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Photo of Consumer Crossroads: Where Financial Services and Litigation Intersect Justin M. Fabella
Partner
jfabella@hinshawlaw.com
617-213-7004
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Justin Fabella's practice focuses on professional malpractice defense, financial institution defense, insurance coverage and the …

Showing 3 posts by Justin M. Fabella.

Cover Letter from Loan Servicer May Unwittingly Change Terms of Forbearance Agreement

In Traut v. Quantum Servicing Corp., on the grounds that a cover letter accompanying a forbearance agreement may have altered the terms of that agreement, the Massachusetts federal court denied a loan servicer's motion for summary judgment in a lawsuit where the borrowers claimed breach of contract arising out of a loan modification agreement. The forbearance agreement required an additional down payment and six monthly installment payments. The cover letter to that agreement stated that the loan "will be modified," modification documents "will be generated" and some of the arrearage would be forgiven if six monthly payments were made. The servicer did not permanently modify the loan because two of the six payments on the forbearance agreement were late resulting in a breach. More ›

SEC Shuts Down Initial Coin Offering Using Blockchain for Failure to File Securities Registration Statement

On December 11, 2017, the SEC instituted cease-and-desist proceedings against Munchee Inc., the creator of an iPhone application that allows users to review restaurant meals, with regard to Munchee's planned initial coin offering (ICO) using blockchain or a distributed ledger. Munchee conducted the ICO to raise $15 million in capital by selling digital tokens that it created so it could improve the app and recruit users. The tokens were purchased by using either Bitcoin or Ether. The SEC proceedings contend that, in connection with the ICO, Munchee represented that its digital tokens would increase in value based on its efforts and that they would be traded on secondary markets.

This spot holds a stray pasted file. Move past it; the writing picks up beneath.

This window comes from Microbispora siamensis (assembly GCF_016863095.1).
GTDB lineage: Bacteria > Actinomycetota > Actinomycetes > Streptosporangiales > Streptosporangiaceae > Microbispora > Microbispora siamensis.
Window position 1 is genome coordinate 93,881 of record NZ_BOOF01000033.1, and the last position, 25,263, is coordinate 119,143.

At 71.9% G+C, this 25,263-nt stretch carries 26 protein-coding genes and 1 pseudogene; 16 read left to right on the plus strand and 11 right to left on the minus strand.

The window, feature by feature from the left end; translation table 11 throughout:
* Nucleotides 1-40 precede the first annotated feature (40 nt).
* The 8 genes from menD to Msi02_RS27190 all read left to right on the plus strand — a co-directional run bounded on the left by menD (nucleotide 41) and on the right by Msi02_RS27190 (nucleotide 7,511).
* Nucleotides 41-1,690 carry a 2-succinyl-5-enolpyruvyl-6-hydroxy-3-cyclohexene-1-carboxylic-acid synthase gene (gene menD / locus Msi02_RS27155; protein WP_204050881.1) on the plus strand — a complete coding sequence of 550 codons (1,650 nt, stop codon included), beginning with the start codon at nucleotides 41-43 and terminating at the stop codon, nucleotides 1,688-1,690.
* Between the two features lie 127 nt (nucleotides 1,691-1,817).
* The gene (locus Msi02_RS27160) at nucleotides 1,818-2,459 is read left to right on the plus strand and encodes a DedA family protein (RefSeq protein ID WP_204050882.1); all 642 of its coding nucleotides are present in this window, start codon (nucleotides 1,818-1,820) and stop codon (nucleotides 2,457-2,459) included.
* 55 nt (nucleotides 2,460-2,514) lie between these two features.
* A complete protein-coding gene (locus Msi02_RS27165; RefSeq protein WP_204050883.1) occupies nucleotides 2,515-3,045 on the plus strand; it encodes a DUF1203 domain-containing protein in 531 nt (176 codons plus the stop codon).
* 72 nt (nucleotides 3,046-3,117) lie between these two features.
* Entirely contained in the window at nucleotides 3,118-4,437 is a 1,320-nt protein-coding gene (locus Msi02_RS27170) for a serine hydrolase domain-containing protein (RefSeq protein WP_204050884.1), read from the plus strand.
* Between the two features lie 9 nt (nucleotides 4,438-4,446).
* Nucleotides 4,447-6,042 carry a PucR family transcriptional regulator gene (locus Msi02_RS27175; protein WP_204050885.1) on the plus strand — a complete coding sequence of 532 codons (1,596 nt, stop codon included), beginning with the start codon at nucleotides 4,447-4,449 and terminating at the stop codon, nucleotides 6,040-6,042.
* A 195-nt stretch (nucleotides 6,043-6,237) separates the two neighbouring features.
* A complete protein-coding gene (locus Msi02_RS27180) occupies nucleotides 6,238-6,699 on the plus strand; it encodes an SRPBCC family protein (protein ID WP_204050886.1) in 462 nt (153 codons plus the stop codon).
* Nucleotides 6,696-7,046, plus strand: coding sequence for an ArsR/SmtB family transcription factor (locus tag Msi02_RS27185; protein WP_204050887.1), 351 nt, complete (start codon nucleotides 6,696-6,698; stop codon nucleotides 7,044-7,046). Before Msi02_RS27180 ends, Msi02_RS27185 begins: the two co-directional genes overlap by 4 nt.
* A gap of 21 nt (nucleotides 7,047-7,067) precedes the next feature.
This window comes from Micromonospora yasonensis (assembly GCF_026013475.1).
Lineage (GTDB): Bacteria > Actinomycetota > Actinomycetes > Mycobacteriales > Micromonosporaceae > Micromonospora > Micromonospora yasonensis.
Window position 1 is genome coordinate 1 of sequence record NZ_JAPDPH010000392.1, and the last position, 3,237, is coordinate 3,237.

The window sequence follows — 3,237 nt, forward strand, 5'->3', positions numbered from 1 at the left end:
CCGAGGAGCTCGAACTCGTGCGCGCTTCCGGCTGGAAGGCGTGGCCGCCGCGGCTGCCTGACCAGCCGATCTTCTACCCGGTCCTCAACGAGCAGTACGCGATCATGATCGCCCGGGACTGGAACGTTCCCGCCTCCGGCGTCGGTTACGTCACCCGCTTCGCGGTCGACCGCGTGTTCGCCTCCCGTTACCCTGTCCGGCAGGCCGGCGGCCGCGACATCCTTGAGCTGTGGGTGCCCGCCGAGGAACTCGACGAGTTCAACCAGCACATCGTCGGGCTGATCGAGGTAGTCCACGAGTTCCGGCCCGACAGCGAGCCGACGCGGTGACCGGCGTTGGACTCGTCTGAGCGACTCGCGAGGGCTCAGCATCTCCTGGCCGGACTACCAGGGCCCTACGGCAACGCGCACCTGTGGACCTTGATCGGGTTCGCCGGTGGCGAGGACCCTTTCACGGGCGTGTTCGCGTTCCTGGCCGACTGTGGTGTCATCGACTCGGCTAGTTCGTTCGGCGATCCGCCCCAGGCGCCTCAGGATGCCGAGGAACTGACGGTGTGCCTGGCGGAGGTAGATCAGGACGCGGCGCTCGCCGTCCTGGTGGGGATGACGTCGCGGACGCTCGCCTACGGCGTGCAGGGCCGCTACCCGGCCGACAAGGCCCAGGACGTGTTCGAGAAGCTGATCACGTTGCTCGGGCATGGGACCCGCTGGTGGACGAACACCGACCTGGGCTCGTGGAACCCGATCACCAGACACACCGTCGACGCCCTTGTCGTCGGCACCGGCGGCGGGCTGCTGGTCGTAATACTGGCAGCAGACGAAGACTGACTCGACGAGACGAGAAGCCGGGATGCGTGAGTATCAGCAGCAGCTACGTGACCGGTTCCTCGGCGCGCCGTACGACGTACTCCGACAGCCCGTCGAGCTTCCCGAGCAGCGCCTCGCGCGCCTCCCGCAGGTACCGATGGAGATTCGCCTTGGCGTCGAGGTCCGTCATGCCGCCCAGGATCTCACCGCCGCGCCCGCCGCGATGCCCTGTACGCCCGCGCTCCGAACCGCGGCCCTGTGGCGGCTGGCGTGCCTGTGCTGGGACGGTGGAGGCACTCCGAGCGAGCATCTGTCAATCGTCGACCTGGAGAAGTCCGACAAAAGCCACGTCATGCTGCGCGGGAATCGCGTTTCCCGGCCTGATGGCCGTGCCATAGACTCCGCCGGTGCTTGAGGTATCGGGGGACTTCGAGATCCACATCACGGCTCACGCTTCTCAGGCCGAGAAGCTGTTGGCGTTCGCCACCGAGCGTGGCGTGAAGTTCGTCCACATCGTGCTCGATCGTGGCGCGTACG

The SEC, citing the 1946 Supreme Court decision in SEC v. Howey, 421 U.S. 837 (1946), took the position that the tokens were securities as defined by section 2(a)(1) of the Securities Act of 1933 as they are “investment contracts,” in large part, because the purchasers of the tokens had expectations of making a profit. Thus, the SEC took the position that Munchee should have filed a registration statement or otherwise qualified for an exemption from registration. More ›

Attention Mortgage Loan Servicers: Highest Court in Massachusetts Attempts to Clarify When Default Notices Must Strictly Comply with Paragraph 22 of the Standard Mortgage

The Massachusetts Supreme Judicial Court (SJC) provided further guidance - up to a point - on mortgagees’ strict compliance with the notice of default provisions within paragraph 22 of the standard mortgage (or the equivalent) and when that standard takes effect. Mortgage holders have litigated this issue for years in Massachusetts, and the SJC first addressed compliance with paragraph 22 in a July 17, 2015 decision Pinti v. Emigrant Mtge. Co., 472 Mass. 226 (2015). In Pinti, the SJC ruled that "strict compliance" with paragraph 22 was required to effectuate a valid foreclosure pursuant to the statutory power of sale. Understanding that this decision would invalidate hundreds and potentially thousands of foreclosures in Massachusetts, the SJC held that its newly minted strict compliance standard would apply prospectively from its July 17, 2015 decision. However, the SJC neglected to address whether the strict compliance standard would apply to cases already filed in the trial and appellate courts. This caused conflicting decisions by the Massachusetts courts and required the SJC to review its Pinti decision in short term after several appeals were filed. More ›

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